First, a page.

Many men have responded to #MeToo by pledging to change their behavior
Start young and eliminate gender stereotypes, experts say, to prevent sexual abuse
Watch “Tipping Point: Sexual Harassment in America,” at 9 p.m. ET Thursday, November 9, on CNN.
As millions of women continue to share their stories of sexual abuse and harassment in the wake of the Harvey Weinstein scandal, men from all walks of life have responded.
If men need help keeping their pledge, the good news is that there are many established organizations with proven track records of helping erase men’s ingrained attitudes toward women. The bad news: many of them have been providing resources to men for decades. So why haven’t more men used them for self-reflection and change?
“Many men haven’t felt this is their problem because they don’t see themselves as the bad guy,” said Ted Bunch, who co-founded A Call to Men, a men’s violence prevention and socialization organization. “But what they don’t understand is that even though most of us are not abusive, we are silent. And that makes us a bad guy.”
“It’s always been men’s responsibility to prevent gender-based violence,” agreed Neil Irvin, executive director of Men Can Stop Rape. “But you have to first see something as a problem before you can gain the skills to impact that problem in a positive way.”
’We want to go upstream’
To create a lasting shift in how men treat women, experts say, prevention is key.
“The way we’ve always responded is through intervention after the fact,” Bunch said. “Someone has to be harmed; someone has to go to the hospital; someone has to go to the shelter; someone has to go to human resources. We want to go upstream and prevent it so that it doesn’t happen in the first place.”
In A Call to Men’s approach, trainers lead group conversations with men, usually ranging in age from 18 to 25; they also offer a nine-week middle- and high-school program called LiveRespect. Much of the conversation in these groups is focused on what A Call to Men CEO and co-founder Tony Porter calls the “man box”: definitions of manhood that box men in and limit how they think and feel.
Harvard Medical School psychologist William Pollack calls it the “boy code” and has written extensively about his research on the constricting behavioral rules and regulations society places on boys as they mature.
“The Boy Code puts boys and men into a gender straitjacket that constrains not only them but everyone else, reducing us all as human beings,” Pollack writes in his book, “Real Boys: Rescuing Our Sons from the Myths of Boyhood.”
Wearing a mask that is ‘glued to your face’
RahK Lash was 19 when he attended A Call to Men seminar and felt an immediate connection to the concept of the man box. As the only son in a family of daughters, he says he grew up expected to conform to a narrow definition of manhood.
“My father was an all-state running back; all my coaches went to school with him and expected me to be like him in baseball, basketball, wrestling,” Lash said. “Personally, I was more interested in art, drawing and dance. But I pushed a lot of my own passions aside.”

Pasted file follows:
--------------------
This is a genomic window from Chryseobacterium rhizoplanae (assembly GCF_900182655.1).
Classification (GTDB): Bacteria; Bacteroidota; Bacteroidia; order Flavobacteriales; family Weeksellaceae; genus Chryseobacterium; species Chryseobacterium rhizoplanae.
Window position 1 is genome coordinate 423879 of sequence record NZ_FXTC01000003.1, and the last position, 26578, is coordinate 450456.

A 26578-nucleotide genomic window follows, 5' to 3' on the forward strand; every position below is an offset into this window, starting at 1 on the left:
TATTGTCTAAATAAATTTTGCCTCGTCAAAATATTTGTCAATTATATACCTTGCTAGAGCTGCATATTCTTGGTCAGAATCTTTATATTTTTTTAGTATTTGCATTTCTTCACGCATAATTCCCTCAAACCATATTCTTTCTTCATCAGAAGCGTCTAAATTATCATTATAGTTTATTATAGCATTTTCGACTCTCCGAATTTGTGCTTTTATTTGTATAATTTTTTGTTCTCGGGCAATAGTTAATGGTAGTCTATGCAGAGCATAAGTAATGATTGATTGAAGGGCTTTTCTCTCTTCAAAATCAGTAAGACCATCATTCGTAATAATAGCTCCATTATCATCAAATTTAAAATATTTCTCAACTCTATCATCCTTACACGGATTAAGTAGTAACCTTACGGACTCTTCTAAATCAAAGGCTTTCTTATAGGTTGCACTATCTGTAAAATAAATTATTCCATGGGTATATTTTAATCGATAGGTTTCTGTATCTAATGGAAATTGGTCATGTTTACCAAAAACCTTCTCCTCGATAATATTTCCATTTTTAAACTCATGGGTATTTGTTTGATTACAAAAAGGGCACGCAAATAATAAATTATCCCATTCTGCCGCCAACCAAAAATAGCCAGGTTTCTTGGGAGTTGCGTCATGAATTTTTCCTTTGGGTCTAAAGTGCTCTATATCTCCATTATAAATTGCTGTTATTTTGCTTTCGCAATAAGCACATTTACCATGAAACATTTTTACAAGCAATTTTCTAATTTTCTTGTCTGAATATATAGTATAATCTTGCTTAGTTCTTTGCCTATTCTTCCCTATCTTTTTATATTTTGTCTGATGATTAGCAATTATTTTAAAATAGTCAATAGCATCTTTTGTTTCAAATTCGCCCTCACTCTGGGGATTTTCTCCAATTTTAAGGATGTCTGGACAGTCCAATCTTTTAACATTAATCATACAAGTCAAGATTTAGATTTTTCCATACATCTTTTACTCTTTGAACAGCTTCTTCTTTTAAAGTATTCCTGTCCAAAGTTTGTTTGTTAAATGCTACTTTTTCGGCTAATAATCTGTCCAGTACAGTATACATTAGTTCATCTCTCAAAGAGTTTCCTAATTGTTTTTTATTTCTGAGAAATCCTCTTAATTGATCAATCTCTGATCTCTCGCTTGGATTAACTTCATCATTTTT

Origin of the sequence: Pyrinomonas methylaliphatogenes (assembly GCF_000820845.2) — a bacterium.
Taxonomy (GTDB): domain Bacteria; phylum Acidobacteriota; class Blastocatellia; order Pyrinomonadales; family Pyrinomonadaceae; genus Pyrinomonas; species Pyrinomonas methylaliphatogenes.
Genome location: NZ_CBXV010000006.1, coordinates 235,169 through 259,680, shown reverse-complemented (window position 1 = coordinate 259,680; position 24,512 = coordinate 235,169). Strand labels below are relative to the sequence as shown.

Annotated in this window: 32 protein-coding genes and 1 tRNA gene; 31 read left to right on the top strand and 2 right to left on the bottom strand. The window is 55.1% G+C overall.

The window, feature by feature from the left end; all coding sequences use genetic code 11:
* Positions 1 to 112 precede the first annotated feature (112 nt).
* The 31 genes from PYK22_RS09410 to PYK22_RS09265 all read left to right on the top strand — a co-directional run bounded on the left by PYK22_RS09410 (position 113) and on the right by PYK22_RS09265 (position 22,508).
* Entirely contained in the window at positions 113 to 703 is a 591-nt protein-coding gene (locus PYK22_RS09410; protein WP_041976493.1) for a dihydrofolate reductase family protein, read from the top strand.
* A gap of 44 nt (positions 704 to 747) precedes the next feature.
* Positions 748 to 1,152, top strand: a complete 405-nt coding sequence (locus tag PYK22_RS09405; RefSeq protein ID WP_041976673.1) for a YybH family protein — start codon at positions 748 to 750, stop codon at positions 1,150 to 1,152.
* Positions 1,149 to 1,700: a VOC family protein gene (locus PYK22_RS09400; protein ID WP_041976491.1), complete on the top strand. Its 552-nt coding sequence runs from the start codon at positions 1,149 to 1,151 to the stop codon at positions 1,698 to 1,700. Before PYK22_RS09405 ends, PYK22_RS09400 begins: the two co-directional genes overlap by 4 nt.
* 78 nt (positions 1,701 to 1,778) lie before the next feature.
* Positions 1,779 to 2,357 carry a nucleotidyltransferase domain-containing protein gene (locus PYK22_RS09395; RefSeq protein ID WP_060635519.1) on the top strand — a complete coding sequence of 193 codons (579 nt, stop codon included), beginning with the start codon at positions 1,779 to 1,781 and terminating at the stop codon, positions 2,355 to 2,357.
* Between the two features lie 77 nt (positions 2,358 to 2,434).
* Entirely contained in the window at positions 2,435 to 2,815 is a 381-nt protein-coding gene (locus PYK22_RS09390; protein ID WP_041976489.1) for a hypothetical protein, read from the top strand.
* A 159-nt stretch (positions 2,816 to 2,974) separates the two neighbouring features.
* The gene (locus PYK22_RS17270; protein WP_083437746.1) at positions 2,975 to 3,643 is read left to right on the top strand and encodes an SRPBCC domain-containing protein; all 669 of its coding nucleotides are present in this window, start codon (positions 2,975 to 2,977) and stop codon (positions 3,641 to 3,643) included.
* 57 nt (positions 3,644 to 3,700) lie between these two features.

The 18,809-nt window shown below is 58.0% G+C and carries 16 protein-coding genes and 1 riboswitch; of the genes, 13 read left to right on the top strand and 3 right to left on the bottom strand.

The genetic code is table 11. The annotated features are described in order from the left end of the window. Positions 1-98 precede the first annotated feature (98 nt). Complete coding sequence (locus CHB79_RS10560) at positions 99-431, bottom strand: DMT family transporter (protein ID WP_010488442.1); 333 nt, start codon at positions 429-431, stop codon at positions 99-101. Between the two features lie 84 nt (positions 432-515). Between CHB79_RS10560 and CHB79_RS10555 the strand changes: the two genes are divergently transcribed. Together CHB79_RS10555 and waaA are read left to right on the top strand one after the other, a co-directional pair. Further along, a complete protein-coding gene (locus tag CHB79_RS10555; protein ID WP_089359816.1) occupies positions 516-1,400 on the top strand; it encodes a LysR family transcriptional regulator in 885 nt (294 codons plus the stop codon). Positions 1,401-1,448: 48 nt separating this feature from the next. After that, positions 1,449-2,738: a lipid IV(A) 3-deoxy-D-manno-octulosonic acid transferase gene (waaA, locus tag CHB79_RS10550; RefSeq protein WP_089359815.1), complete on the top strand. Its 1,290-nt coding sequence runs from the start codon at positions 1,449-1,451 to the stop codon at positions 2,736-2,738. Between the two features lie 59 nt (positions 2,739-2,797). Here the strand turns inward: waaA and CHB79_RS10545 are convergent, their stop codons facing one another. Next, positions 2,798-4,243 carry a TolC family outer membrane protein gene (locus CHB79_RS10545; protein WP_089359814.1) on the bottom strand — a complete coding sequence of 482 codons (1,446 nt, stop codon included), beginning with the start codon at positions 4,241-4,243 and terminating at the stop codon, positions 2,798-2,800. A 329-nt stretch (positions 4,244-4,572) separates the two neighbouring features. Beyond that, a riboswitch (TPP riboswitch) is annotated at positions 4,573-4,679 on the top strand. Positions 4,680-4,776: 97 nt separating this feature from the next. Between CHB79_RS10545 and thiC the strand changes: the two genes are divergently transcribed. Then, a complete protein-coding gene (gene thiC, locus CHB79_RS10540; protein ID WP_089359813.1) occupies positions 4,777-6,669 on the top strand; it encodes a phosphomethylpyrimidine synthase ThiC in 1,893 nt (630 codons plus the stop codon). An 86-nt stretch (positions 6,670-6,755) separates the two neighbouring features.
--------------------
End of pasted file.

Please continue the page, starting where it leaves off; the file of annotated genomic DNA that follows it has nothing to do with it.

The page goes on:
Once he got to college, he continued to feel restricted as he tried to match his behavior with what was expected by his fraternity brothers.
“I was raised with strong morals, but I didn’t feel like I had the freedom to live my way,” Lash explained. “I lied a lot, to fit into this masculinity game. It was tiring and exhausting trying to keep up the façade.
“I always felt like this wasn’t me,” he said. “It’s like wearing this mask. And if you wear it too long, it becomes glued to your face. And you begin to think ‘this is who I am.’ “
It would take years, and a sort of reinvention, for Lash to shed his mask.
’Man box’ training starts early
The strict, defining rules of the man box start at an early age for boys, Porter says – much younger than you might imagine.
“The moment you tell a boy to stop crying – and for some of us, that’s about 3 years old – you’re teaching him to stop feeling,” said Porter, the CEO of A Call to Men. “Boys are taught to have no fear, to be daring. Asking for help is also viewed as a sign of weakness, and that is also taught to our boys early on. We tell them to ‘go figure it out on your own.’ The only emotion young boys have permission to express is anger.”
Justin Coulson, an Australian family psychologist who runs workshops with adolescent boys on sexuality and the impact of pornography, agreed: “It starts in those first few years. Studies show that even though Mum is working today, she still does most of the housework and parenting. Many young boys grow up watching and internalizing this.”
Gender stereotypes are all too often reinforced at school, on the playground and in the classroom.
“By middle school, the message of what it means to be a man really takes hold,” Porter said. “In elementary school, you can still tell boys to grab each others’ hands, and they will do it, but middle school is when society’s messages begin to really set in.”
By the time a boy hits puberty, when studies show he will experience a decrease in empathy, he’s probably been exposed to pornography that “illustrates women as objects to be abused and treated appallingly,” Coulson said.